When you need to use Microsoft Excel to manipulate and analyze a table of data that originates in a PDF document, your options for migrating the information from one document type to another may look limited. Before you resign yourself to retyping the data, however, experiment with options that rely on the clipboard or other applications to transfer information one table, or one column, at a time. You may find your content migrates successfully in one or a few passes.

"Save As Other"

In Adobe Acrobat Standard and Adobe Acrobat Professional, you can use the Save As Other command to create a new file in a different file format, including formats compatible with both Microsoft Word and Microsoft Excel. The Save As dialog box includes a drop-down menu from which you can select file types, including "Tables in Excel Spreadsheet," which yields an XML file format compatible with Excel. The File menu's Export submenu includes "Export Multiple Files," which provides you with an interface through which you can add multiple files for XML conversion to a location you specify.

Single-Column Tables

If your table consists of a single column of information, you can use standard PDF selection tools to marquee around the text so you can copy it to the clipboard. Once you click in a cell in a Microsoft Excel worksheet, you can paste the text into your document. Excel places each row of information into an individual worksheet cell. If the contents of your table exceed Excel's default column width, click on the column header to select all the cells, switch to the Home tab's Cells group, click on the "Format" item to open its drop-down menu and choose "AutoFit Column Width" from the Cell Size category.

Tables With Specialized Spacing

If you copy and paste from multicolumn PDF text into Microsoft Excel, all your content winds up in one column of cells, with spaces between the material that originated in different tabular columns. Excel's Convert Text to Columns wizard can simplify the task of breaking up this type of text into multiple contiguous worksheet columns, provided that your text includes some delimiting character that Excel can interpret as a boundary. Tab characters turn into spaces when you paste from PDFs into Excel, so the wizard's support for tabs as delimiters won't help you in this instance. If your text contains no spaces except for the one that shows where the PDF column break occurred, however, the wizard can break it up for you.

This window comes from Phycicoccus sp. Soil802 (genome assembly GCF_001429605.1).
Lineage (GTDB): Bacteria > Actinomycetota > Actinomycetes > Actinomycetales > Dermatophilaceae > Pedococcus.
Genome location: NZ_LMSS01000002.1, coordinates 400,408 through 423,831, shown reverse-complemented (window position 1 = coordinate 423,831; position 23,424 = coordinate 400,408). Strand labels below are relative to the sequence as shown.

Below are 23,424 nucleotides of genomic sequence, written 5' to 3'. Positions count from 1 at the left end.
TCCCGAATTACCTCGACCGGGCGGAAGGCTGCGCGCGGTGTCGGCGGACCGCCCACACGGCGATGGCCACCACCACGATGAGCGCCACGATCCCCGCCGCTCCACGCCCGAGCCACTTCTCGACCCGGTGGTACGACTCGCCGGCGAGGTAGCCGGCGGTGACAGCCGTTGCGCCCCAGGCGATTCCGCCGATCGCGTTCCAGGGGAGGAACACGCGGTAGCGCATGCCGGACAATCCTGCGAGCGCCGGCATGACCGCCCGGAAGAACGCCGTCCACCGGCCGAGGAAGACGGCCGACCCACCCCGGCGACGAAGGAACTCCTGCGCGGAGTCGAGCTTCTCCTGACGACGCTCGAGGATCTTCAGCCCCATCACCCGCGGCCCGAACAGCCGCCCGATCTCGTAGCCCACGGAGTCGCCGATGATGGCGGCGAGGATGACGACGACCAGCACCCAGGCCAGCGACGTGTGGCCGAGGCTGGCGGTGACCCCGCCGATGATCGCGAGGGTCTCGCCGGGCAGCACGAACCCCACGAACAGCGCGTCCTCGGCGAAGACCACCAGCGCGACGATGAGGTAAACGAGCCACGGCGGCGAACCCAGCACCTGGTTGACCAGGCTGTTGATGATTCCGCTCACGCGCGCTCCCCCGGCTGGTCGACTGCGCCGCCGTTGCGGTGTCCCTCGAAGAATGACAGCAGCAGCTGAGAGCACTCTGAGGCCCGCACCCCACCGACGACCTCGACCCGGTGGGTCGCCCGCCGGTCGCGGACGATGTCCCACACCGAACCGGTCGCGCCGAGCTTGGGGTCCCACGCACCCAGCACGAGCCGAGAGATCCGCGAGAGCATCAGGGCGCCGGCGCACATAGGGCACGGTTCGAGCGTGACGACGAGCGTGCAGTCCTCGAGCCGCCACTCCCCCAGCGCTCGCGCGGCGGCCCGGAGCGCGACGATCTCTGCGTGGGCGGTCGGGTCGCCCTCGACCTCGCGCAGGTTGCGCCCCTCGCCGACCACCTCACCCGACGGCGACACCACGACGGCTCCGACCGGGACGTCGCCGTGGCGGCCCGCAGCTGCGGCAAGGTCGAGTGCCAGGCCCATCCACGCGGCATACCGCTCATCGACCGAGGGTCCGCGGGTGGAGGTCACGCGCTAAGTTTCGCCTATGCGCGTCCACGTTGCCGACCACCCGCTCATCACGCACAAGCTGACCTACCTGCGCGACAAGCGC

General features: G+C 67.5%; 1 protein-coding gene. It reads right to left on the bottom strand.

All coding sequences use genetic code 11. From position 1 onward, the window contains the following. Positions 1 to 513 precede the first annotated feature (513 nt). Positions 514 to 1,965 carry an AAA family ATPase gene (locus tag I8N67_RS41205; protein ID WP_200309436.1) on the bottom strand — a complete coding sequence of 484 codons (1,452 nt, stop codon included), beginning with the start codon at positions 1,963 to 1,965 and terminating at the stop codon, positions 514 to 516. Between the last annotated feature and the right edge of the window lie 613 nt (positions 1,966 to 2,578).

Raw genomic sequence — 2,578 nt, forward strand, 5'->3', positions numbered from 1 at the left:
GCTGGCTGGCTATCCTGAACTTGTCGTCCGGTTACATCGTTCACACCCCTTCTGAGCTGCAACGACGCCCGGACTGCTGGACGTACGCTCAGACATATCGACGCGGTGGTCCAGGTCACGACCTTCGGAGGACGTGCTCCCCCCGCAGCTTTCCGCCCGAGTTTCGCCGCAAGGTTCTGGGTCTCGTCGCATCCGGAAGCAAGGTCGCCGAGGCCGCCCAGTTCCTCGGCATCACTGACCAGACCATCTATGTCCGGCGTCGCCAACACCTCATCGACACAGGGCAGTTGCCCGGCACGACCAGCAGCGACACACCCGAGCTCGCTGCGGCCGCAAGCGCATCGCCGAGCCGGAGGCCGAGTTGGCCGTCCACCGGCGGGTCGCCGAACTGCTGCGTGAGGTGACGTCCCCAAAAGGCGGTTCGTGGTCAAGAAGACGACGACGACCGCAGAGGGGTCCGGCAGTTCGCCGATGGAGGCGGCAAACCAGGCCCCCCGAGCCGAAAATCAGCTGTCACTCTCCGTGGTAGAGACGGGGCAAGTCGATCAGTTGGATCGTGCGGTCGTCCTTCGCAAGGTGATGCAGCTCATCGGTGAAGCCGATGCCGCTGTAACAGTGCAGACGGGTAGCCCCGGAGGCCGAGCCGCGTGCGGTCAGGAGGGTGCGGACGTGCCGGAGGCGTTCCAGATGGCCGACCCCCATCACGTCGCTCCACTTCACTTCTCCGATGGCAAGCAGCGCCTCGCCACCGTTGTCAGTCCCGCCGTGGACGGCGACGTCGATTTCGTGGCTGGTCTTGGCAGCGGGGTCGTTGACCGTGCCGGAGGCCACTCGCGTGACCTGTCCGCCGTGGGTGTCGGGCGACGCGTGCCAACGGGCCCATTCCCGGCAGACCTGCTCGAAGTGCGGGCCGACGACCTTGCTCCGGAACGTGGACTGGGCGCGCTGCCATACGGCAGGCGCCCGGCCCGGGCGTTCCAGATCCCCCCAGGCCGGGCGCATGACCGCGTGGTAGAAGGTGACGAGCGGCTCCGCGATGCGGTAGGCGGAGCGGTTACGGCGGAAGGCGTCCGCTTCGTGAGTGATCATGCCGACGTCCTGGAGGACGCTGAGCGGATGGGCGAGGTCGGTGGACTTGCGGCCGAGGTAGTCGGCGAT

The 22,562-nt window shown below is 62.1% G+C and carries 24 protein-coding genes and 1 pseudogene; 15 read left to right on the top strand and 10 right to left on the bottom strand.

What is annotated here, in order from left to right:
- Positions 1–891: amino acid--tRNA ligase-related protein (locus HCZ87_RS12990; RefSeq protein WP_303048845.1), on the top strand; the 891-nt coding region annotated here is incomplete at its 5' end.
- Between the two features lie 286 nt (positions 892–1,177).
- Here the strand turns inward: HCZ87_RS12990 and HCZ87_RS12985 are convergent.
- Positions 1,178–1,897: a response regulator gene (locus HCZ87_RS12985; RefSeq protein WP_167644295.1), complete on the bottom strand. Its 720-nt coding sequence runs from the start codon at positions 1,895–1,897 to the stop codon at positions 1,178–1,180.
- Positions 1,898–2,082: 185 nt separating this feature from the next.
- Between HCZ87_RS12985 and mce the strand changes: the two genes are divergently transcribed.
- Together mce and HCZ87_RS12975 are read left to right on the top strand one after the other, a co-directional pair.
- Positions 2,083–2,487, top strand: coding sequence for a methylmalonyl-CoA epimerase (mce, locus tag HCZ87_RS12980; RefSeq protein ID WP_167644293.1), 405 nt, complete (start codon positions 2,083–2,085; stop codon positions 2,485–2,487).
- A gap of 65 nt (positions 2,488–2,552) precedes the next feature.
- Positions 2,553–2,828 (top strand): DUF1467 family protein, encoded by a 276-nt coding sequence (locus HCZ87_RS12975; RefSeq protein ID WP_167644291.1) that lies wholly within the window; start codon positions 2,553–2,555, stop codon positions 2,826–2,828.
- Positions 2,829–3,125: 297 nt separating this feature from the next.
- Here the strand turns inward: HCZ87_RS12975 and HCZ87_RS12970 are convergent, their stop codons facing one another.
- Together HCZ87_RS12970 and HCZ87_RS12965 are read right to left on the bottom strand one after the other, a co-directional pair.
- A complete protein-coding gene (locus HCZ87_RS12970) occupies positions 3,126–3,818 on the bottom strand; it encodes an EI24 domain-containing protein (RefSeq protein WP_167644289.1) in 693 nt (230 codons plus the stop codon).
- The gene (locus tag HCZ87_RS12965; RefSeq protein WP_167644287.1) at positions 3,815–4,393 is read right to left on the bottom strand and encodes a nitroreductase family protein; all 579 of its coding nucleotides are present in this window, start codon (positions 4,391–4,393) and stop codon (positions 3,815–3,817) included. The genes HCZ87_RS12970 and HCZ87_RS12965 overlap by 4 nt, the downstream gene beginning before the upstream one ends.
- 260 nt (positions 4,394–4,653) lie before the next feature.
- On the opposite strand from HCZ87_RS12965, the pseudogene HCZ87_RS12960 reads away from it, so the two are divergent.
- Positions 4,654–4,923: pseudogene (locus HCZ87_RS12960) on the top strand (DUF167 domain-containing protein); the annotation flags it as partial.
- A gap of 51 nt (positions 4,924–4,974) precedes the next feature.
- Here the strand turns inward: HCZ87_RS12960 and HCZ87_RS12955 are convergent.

Using the Wizard

To launch Microsoft Excel's Convert Text to Columns wizard, switch to the Data tab of the Excel ribbon, locate its Data Tools group and click on the "Text to Columns" item. Opt for delimited output, select a delimiter character and preview your data conversion. If the results match your expectations, click on the "Next" button to specify data formats for individual data columns and finish breaking up your pasted import. The wizard can place your delimited text into new columns next to the text you pasted or overwrite the pasted text with the first column of the converted data. For text that includes columns with fixed numbers of characters, the Fixed Width option enables you to create and position column breaks.

Acrobat's Column Select Tool

If you have access to Adobe Acrobat Standard or Adobe Acrobat Professional, you can use the software's Select tool in column mode so your clipboard captures only one column of tabular text at a time. Activate the tool, press and hold the "Alt" key to enter column mode under Windows or the "Cmd" key to trigger it on a Mac. The cursor displays a dotted-lined box superimposed over the standard Select tool's I-beam shape, indicating that it will select one text column at a time when you marquee around PDF content. You can paste this material into a single Microsoft Excel column of cells and repeat the process for each PDF column in your data table.

Specialized Selection Methods

Adobe Acrobat Standard or Adobe Acrobat Professional's Select tool can transfer a table's worth of data in one pass. Press and hold the "Alt" or "Cmd" key, select your table in Acrobat and right-click on the selected area. From the menu that opens at your cursor, choose "Open Table in Spreadsheet" to instigate a behind-the-scenes conversion into a CSV file that opens seamlessly in Microsoft Excel. The result can't capture any formulas that produced the tabular data, but it does give you worksheet access to the data from your PDF.